The rush to develop Australia’s hydrogen industry is based on export opportunities, especially to Japan and Korea, which have been vastly overstated by comparison with Japanese and Korean targets. Developing hydrogen with coal and gas risks locking in increased emissions, given the track record of carbon capture and storage. Australia should focus on hydrogen produced with renewable energy.
Climate & Energy Program
The offshore oil and gas regulator NOPSEMA has once again taken issue with the environmental plan submitted by Equinor as part of their attempts to drill for oil in the Great Australian Bight.
Citing a lack of information relating to ‘consultation, source control, oil spill risk, and matters protected under Part 3 of the Environment Protection and Biodiversity Conservation Act 1999’, NOPSEMA has given the Norwegian oil giant 21 days to resubmit their environmental plan.
The Australia Institute made a submission to the Senate Economics References Committee's inquiry into Australia’s oil and gas reserves. The submission highlights our existing research on Australia’s oil and gas and how they relate to the inquiry’s terms of reference.
If Norwegian company Equinor is given permission to drill for oil in the Great Australian Bight, it will likely pay the Norwegian Government more than it will pay in Australian Government taxes and up to 27 times more than they will pay to the South Australian Government, a new report from The Australia Institute has revealed.
BEN OQUIST: My name is Ben Oquist, I’m the Executive Director at the Australia Institute and I'm delighted to be with such an eminent group of people. David Morris, CEO of EDO NSW, Janet Reynolds, bushfire survivor from the 2015 Tathra fires, Ken Thompson, former deputy commissioner of NSW Fire and Emergency Services and member of Emergency Leaders for Climate Action, and of course Paul Stein who you know, AM and QC, former Land and Environment Court and a former judge here in NSW.
The fight to protect NSW climate laws has stepped up, with experts launching a statewide television commercial today to send Premier Gladys Berejikilian a clear message – don’t put coal over climate.
Under unprecedented pressure from the coal industry, the Berejiklian Government is moving to amend the NSW laws that require the full climate change impacts to be considered in the assessment of new coal mines.
Any changes to these laws would be a dangerous step of political interference and undermine the independent process used to assess the overall impact of new coal mines.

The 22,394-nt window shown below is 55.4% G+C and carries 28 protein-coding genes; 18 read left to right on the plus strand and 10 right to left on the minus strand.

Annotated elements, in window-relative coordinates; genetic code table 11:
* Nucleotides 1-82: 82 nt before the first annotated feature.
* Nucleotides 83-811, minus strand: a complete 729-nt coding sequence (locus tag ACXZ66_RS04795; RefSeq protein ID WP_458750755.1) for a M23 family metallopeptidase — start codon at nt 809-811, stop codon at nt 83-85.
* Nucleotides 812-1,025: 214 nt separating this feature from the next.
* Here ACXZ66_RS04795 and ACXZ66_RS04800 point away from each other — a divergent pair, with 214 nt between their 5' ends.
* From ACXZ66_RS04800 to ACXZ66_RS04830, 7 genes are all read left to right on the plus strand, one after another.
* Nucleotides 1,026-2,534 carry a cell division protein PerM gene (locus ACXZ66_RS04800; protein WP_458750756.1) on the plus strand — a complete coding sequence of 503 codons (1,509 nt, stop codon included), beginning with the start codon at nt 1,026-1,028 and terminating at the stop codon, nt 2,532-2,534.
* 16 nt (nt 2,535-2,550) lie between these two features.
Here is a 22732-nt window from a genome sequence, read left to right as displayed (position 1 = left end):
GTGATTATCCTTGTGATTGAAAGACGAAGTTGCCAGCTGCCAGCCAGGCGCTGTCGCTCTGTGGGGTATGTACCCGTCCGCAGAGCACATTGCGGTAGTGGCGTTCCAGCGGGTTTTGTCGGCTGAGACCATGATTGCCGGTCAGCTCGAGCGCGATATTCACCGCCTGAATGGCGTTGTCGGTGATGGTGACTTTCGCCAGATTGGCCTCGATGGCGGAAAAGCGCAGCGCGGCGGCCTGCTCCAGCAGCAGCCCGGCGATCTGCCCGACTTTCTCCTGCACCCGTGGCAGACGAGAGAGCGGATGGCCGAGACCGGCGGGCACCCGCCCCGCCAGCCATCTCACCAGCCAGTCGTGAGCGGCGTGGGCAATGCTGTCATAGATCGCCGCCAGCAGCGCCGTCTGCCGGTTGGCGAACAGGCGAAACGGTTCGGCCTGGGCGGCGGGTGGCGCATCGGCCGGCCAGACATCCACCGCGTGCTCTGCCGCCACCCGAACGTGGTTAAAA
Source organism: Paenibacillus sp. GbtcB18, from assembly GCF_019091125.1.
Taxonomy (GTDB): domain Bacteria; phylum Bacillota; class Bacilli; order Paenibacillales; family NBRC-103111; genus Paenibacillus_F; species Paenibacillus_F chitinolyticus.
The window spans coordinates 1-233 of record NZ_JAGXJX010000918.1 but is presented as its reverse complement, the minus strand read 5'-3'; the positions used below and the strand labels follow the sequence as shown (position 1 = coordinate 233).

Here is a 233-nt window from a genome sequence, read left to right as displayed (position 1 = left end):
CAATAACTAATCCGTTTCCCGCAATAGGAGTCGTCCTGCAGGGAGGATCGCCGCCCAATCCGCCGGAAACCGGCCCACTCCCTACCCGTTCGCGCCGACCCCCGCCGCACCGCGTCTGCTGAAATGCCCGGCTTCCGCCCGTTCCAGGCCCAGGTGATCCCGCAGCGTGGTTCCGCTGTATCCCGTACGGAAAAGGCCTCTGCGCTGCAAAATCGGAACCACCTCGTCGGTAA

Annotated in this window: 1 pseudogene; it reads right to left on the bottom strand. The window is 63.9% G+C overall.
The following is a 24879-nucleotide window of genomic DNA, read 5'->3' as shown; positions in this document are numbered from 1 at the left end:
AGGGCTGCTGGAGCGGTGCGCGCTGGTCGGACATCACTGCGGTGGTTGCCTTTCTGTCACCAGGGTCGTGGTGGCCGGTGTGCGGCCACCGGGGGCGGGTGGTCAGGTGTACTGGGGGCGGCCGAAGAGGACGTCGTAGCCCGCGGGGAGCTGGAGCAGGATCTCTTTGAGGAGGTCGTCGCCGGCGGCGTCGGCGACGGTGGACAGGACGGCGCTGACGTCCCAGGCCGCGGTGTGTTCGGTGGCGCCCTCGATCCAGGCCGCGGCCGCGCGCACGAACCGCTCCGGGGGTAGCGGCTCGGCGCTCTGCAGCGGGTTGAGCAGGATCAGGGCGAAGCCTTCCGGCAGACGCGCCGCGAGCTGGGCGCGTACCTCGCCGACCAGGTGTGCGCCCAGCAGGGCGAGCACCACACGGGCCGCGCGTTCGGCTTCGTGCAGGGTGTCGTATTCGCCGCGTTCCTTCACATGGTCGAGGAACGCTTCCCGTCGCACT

by Ebony Bennett
[Originally published in the Canberra Times, 02 November 2019]
In his government's latest free-speech crackdown, Prime Minister Scott Morrison has vowed to outlaw civil society groups campaigning against Australian businesses that work with companies with dubious environmental, human rights or ethical records.
Welcome to the October 2019 issue of The Australia Institute’s National Energy Emissions Audit (the Emissions Audit).The Emissions Audit tracks Australia’s emissions of greenhouse gases from the combustion of fossil fuels every quarter; this issue contains data up to the end of June 2018. The Emissions Audit will therefore give readers the most up to date possible advice on how Australia is tracking towards meeting its emissions reduction commitment under the Paris Agreement. Fossil fuel combustion accounts for the majority of Australia’s emissions – 72 per cent in the most recent National Greenhouse Gas Inventory for financial year 2015-16.
New research shows that an increase in diesel combustion emissions during FY11 to FY18 almost completely cancels out the decrease in emissions from electricity generation in the National Electricity Market (NEM) over the same period.
The Australia Institute Climate & Energy Program has released their latest National Energy Emissions Audit, analysing the electricity sector over the previous month.
Despite promises to cut emissions, Australia’s emissions are still rising. But at the United Nations General Assembly in New York last month, prime minister Scott Morrison rejected criticism by claiming that “Australia now has the highest per capita investment in clean energy technologies of anywhere in the world”.
So long lump of coal. How good is Australia at renewable energy!